Thus, it’s possible to pop into Kirby’s universe, bounce around for a little bit, and then exit unsatisfied having frittered away your Saturday afternoon. I was feeling the same way as all my buddies until everything changed: The Revenge of Meta Knight, a goofy, plot-centric mission to destroy an airship leads to good, wholesome fun. After that, I imbibed everything this game had to offer, just like Kirby → → → <(“<)
The en vogue thing to say is that Ghouls n’ Ghosts was the original Dark Souls: both are bone crushingly hard and guides are almost worthless. Your only option is to Git Gud.
And get good I did. I overcame frustration and not once did I throw the controller in disgust. No matter how many times screwed and scorned, I stayed steady and plugged away. Reaching the final boss was going to be the height of my retro gaming achievement. Defeating the reincarnation of an earlier boss, I thought I had done it.
Then, the princess says you need a bracelet, a bracelet that she has hidden somewhere in the world. With this, you are thrown back to stage one to repeat all your trials and tribulations but on an even harder threshold.
I don’t mean to come across as harsh, but I think this game really sucks. There is only one unique thing about Sparkster: a lighting-quick, rocket charge attack that propels you across stage at the speed of light to a quick death. The only reason to play is the very thing you shouldn’t do. Sparkster is really synonymous with Sisyphus, and you’ll feel like you’ve been rolling a rock uphill to only see it roll back with every level.
The first two games I wanted to review for the N64 were Mario and GoldenEye, but for completely different reasons. Super Mario 64 was the first time I played a game in a true 3D environment. I was so shell shocked that I couldn’t even figure out how to move Mario, smashing down on the analog D-pad while ignoring that round stick in the middle.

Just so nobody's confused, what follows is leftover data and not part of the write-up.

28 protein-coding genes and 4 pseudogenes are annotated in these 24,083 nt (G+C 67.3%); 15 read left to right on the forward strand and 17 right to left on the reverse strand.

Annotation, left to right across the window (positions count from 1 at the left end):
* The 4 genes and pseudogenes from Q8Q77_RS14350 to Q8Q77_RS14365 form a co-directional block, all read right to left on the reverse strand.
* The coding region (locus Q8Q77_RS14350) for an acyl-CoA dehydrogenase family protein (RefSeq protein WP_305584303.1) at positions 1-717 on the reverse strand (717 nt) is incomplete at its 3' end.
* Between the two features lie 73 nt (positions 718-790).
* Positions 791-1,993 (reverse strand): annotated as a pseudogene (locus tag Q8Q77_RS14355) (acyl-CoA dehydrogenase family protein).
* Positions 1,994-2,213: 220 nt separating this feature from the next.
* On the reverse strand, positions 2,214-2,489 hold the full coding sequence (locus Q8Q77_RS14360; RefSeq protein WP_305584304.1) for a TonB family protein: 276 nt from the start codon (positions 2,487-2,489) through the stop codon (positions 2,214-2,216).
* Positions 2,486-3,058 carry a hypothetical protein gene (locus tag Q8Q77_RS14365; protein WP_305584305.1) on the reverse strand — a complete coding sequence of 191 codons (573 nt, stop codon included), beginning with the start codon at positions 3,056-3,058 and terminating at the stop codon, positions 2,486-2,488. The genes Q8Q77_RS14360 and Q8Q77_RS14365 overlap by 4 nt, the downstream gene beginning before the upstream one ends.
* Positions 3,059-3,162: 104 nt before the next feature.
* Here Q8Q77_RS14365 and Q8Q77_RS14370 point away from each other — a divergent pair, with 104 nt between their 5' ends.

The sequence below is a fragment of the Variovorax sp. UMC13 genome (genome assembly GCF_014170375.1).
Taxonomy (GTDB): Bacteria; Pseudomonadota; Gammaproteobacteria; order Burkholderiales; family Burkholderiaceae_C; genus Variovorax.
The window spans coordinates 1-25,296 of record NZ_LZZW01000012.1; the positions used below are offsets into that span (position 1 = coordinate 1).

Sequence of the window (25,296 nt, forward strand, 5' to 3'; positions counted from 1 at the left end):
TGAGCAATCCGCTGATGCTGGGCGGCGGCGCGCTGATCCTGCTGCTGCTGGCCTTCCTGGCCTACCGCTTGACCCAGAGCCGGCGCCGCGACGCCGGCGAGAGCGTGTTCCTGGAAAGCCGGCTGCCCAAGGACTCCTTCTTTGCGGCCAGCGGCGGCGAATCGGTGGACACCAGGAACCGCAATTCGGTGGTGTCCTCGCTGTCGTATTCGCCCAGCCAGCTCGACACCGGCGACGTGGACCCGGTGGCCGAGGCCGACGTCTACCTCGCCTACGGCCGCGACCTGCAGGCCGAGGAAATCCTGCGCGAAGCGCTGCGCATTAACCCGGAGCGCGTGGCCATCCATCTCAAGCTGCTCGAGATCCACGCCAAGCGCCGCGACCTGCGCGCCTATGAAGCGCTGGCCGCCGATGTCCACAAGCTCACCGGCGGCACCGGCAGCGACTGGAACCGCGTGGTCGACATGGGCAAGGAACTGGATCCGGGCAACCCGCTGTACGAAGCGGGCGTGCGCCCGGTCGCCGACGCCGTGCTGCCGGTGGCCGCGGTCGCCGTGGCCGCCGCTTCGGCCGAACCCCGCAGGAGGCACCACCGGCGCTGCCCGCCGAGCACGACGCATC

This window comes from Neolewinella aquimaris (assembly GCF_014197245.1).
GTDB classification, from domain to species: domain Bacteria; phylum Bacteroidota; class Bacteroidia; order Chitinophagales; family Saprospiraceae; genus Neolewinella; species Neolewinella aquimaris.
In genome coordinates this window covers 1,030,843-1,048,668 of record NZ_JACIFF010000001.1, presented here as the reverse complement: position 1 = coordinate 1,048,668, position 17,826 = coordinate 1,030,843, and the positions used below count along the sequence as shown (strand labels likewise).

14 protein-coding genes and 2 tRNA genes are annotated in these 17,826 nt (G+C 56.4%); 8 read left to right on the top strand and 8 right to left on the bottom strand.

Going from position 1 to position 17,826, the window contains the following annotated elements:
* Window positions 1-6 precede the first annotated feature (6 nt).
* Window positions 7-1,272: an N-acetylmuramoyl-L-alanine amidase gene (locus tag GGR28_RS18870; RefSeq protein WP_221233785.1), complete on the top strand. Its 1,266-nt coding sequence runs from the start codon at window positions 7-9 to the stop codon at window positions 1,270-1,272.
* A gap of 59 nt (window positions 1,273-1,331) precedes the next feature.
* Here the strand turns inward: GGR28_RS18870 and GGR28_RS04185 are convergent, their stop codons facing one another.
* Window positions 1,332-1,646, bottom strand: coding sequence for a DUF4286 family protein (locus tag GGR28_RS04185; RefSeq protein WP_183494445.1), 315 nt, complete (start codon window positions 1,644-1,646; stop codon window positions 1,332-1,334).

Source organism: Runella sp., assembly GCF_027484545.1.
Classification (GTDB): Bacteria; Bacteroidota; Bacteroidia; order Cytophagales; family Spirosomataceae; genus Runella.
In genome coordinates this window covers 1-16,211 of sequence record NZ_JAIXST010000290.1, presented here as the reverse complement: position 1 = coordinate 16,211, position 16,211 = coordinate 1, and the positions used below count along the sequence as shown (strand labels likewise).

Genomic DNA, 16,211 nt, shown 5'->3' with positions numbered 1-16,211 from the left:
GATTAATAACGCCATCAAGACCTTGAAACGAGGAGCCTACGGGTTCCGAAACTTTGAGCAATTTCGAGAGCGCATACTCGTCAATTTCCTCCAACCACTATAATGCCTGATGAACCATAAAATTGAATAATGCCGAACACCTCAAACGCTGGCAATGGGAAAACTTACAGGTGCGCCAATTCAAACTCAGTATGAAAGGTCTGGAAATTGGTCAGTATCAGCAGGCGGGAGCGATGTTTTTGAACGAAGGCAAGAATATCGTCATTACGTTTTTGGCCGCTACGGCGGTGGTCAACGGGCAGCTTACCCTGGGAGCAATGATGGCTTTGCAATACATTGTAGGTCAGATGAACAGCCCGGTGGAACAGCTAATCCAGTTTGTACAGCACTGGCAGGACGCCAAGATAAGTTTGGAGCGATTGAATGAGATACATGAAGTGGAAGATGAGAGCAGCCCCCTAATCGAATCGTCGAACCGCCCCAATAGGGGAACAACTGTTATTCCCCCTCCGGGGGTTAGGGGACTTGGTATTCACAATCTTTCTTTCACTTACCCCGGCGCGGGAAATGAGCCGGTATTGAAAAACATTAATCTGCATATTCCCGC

GoldenEye, however, is when my friends and I grew up. We weren’t going around finding stars and collecting coins but unloading entire clips into polygonal bodies as they squirmed in dramatic death sequences. Cafeteria time was dedicated to discussing tactics while trash talking about death match: those who dared to play as Jaws revered while those who copped out as Oddjob were belittled.
It became a cultural revolution. Everyone was playing this game, even your little sister who didn’t even know about Yoshi. And guess what: it’s still amazing.
A quick change in the options menu makes the difference.
Sydlexia’s Ranking: #67/100 Developer: Capcom My Rating:
Life can be harsh. This current clinical rotation I’m at is pretty hard for me: I’m treating patients I’m not used to with a very strict clinical instructor while working lots of hours. When Friday night rolls around, I don’t want to have to deal with “Very Hard” or “Normal.” I just want to have some mindless fun, an easy excursion for the mind, body and soul.
Thankfully, Knights of the Round makes that a real possibility. Grabbing an extra controller, a friend, and setting difficulty the to “Easy” was the perfect way to start my weekend.
This is the traditional way we view our animal counter parts: a hierarchy of classification, labeled and lined for our own purpose. What Aristotle started, we finished. But, what if there is more to our DNA resembling brothers and sisters?
Donkey Kong teaches us that there is an endowed balance within the universe, and the tension between these opposites can produce profound effects.